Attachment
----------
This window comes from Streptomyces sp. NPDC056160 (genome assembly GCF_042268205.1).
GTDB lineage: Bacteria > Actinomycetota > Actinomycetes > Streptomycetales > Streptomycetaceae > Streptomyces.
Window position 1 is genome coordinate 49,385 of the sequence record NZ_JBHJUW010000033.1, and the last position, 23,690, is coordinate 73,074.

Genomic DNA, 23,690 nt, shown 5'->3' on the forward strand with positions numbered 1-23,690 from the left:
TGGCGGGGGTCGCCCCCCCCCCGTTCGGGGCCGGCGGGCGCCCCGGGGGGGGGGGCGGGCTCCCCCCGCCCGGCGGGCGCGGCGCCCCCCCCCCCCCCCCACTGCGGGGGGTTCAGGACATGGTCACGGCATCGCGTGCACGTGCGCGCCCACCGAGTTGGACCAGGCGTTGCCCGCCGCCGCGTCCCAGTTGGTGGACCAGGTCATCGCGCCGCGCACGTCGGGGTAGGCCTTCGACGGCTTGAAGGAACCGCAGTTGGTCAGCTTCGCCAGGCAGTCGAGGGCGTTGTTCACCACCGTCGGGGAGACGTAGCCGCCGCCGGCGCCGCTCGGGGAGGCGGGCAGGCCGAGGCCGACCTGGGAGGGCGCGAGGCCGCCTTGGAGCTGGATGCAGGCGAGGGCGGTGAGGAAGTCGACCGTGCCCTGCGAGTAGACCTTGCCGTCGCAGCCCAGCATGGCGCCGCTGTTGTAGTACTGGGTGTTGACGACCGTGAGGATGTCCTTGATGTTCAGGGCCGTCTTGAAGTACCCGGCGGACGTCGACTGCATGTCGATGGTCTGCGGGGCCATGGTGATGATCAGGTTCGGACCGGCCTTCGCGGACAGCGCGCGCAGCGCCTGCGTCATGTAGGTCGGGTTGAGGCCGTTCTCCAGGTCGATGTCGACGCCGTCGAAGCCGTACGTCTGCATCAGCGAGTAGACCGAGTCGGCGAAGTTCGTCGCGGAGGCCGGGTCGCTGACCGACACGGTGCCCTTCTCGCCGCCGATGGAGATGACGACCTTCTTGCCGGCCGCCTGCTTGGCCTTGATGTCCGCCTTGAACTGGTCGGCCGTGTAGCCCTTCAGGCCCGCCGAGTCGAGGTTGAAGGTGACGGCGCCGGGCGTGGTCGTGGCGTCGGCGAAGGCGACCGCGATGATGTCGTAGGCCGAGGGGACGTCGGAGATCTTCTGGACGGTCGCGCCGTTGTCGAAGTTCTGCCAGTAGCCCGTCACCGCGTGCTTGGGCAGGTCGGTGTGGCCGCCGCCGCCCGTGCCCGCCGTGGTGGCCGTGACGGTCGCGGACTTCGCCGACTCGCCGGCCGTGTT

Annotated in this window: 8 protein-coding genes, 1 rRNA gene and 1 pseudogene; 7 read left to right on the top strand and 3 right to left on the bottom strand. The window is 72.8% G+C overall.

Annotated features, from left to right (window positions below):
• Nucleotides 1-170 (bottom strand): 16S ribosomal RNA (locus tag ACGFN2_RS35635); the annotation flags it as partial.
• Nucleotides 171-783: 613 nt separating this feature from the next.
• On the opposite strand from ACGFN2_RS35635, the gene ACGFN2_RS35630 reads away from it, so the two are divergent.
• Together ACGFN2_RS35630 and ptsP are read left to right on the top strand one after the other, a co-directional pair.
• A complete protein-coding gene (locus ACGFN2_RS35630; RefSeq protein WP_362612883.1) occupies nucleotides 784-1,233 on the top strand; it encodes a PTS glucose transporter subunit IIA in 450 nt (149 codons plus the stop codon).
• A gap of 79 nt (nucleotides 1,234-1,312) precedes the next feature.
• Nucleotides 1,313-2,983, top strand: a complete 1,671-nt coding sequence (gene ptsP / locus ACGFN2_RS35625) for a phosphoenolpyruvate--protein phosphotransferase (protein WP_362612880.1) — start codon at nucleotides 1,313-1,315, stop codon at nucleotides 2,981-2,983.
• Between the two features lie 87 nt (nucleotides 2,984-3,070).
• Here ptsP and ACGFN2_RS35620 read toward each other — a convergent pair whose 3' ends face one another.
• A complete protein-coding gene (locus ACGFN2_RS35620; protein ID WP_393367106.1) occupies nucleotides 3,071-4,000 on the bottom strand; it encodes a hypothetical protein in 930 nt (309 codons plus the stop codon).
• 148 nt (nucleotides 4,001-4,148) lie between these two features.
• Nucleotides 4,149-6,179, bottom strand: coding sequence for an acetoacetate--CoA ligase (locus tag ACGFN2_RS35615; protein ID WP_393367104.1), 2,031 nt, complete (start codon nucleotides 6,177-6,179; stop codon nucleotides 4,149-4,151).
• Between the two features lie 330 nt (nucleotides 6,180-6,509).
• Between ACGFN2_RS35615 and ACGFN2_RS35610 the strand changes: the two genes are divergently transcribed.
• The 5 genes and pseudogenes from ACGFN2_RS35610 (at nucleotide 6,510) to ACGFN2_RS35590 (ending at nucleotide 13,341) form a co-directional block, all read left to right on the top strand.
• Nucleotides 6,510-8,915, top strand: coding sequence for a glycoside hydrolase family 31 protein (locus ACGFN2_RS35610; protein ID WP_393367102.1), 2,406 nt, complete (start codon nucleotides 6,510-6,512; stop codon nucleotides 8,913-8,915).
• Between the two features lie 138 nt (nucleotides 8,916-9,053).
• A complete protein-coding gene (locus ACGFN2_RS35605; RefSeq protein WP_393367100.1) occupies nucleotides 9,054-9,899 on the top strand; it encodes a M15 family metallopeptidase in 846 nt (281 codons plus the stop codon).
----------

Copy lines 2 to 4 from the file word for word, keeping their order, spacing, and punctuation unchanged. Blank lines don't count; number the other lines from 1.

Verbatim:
GTDB lineage: Bacteria > Actinomycetota > Actinomycetes > Streptomycetales > Streptomycetaceae > Streptomyces.
Window position 1 is genome coordinate 49,385 of the sequence record NZ_JBHJUW010000033.1, and the last position, 23,690, is coordinate 73,074.

Genomic DNA, 23,690 nt, shown 5'->3' on the forward strand with positions numbered 1-23,690 from the left: